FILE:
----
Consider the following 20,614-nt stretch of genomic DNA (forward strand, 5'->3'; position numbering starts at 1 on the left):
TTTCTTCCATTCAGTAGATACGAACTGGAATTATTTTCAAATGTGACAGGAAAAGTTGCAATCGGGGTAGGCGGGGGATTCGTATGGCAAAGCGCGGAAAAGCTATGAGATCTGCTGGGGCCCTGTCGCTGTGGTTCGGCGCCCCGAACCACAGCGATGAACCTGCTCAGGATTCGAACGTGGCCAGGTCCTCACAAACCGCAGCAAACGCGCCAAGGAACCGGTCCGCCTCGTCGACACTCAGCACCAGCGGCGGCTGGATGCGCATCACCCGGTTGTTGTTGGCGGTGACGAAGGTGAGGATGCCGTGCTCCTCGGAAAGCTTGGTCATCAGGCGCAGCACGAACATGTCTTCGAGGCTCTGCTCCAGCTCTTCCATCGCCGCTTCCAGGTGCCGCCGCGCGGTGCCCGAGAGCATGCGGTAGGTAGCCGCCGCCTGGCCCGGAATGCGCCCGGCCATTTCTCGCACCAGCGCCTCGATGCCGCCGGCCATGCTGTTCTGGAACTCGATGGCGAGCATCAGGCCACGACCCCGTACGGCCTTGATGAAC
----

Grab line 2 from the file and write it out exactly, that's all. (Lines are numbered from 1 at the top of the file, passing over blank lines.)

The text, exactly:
TTTCTTCCATTCAGTAGATACGAACTGGAATTATTTTCAAATGTGACAGGAAAAGTTGCAATCGGGGTAGGCGGGGGATTCGTATGGCAAAGCGCGGAAAAGCTATGAGATCTGCTGGGGCCCTGTCGCTGTGGTTCGGCGCCCCGAACCACAGCGATGAACCTGCTCAGGATTCGAACGTGGCCAGGTCCTCACAAACCGCAGCAAACGCGCCAAGGAACCGGTCCGCCTCGTCGACACTCAGCACCAGCGGCGGCTGGATGCGCATCACCCGGTTGTTGTTGGCGGTGACGAAGGTGAGGATGCCGTGCTCCTCGGAAAGCTTGGTCATCAGGCGCAGCACGAACATGTCTTCGAGGCTCTGCTCCAGCTCTTCCATCGCCGCTTCCAGGTGCCGCCGCGCGGTGCCCGAGAGCATGCGGTAGGTAGCCGCCGCCTGGCCCGGAATGCGCCCGGCCATTTCTCGCACCAGCGCCTCGATGCCGCCGGCCATGCTGTTCTGGAACTCGATGGCGAGCATCAGGCCACGACCCCGTACGGCCTTGATGAAC